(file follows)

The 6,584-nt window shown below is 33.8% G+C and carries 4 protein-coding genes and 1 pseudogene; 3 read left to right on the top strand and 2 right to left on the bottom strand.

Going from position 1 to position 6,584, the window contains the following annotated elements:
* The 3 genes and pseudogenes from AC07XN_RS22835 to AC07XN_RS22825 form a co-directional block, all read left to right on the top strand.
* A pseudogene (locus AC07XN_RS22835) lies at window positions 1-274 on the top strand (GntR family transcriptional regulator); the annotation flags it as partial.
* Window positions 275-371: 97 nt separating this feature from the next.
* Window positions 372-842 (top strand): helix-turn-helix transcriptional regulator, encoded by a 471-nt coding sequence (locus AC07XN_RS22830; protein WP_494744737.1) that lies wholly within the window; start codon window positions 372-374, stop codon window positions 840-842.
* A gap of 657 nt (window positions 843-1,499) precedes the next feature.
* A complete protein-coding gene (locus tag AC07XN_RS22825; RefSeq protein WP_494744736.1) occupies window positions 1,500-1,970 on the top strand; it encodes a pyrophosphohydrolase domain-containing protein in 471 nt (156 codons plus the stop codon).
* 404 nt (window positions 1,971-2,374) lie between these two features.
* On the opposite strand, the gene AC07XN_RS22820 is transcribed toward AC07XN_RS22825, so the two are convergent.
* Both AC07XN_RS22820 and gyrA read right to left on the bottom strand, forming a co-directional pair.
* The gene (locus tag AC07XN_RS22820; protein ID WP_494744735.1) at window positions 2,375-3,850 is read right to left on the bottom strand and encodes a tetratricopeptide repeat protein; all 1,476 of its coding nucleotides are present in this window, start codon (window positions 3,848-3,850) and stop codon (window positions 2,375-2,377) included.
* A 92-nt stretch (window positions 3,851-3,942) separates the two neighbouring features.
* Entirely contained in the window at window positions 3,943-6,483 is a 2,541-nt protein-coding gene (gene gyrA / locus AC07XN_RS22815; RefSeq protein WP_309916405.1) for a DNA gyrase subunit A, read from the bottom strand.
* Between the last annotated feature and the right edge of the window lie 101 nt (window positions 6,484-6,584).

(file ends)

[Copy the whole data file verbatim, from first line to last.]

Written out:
The 6,584-nt window shown below is 33.8% G+C and carries 4 protein-coding genes and 1 pseudogene; 3 read left to right on the top strand and 2 right to left on the bottom strand.

Going from position 1 to position 6,584, the window contains the following annotated elements:
* The 3 genes and pseudogenes from AC07XN_RS22835 to AC07XN_RS22825 form a co-directional block, all read left to right on the top strand.
* A pseudogene (locus AC07XN_RS22835) lies at window positions 1-274 on the top strand (GntR family transcriptional regulator); the annotation flags it as partial.
* Window positions 275-371: 97 nt separating this feature from the next.
* Window positions 372-842 (top strand): helix-turn-helix transcriptional regulator, encoded by a 471-nt coding sequence (locus AC07XN_RS22830; protein WP_494744737.1) that lies wholly within the window; start codon window positions 372-374, stop codon window positions 840-842.
* A gap of 657 nt (window positions 843-1,499) precedes the next feature.
* A complete protein-coding gene (locus tag AC07XN_RS22825; RefSeq protein WP_494744736.1) occupies window positions 1,500-1,970 on the top strand; it encodes a pyrophosphohydrolase domain-containing protein in 471 nt (156 codons plus the stop codon).
* 404 nt (window positions 1,971-2,374) lie between these two features.
* On the opposite strand, the gene AC07XN_RS22820 is transcribed toward AC07XN_RS22825, so the two are convergent.
* Both AC07XN_RS22820 and gyrA read right to left on the bottom strand, forming a co-directional pair.
* The gene (locus tag AC07XN_RS22820; protein ID WP_494744735.1) at window positions 2,375-3,850 is read right to left on the bottom strand and encodes a tetratricopeptide repeat protein; all 1,476 of its coding nucleotides are present in this window, start codon (window positions 3,848-3,850) and stop codon (window positions 2,375-2,377) included.
* A 92-nt stretch (window positions 3,851-3,942) separates the two neighbouring features.
* Entirely contained in the window at window positions 3,943-6,483 is a 2,541-nt protein-coding gene (gene gyrA / locus AC07XN_RS22815; RefSeq protein WP_309916405.1) for a DNA gyrase subunit A, read from the bottom strand.
* Between the last annotated feature and the right edge of the window lie 101 nt (window positions 6,484-6,584).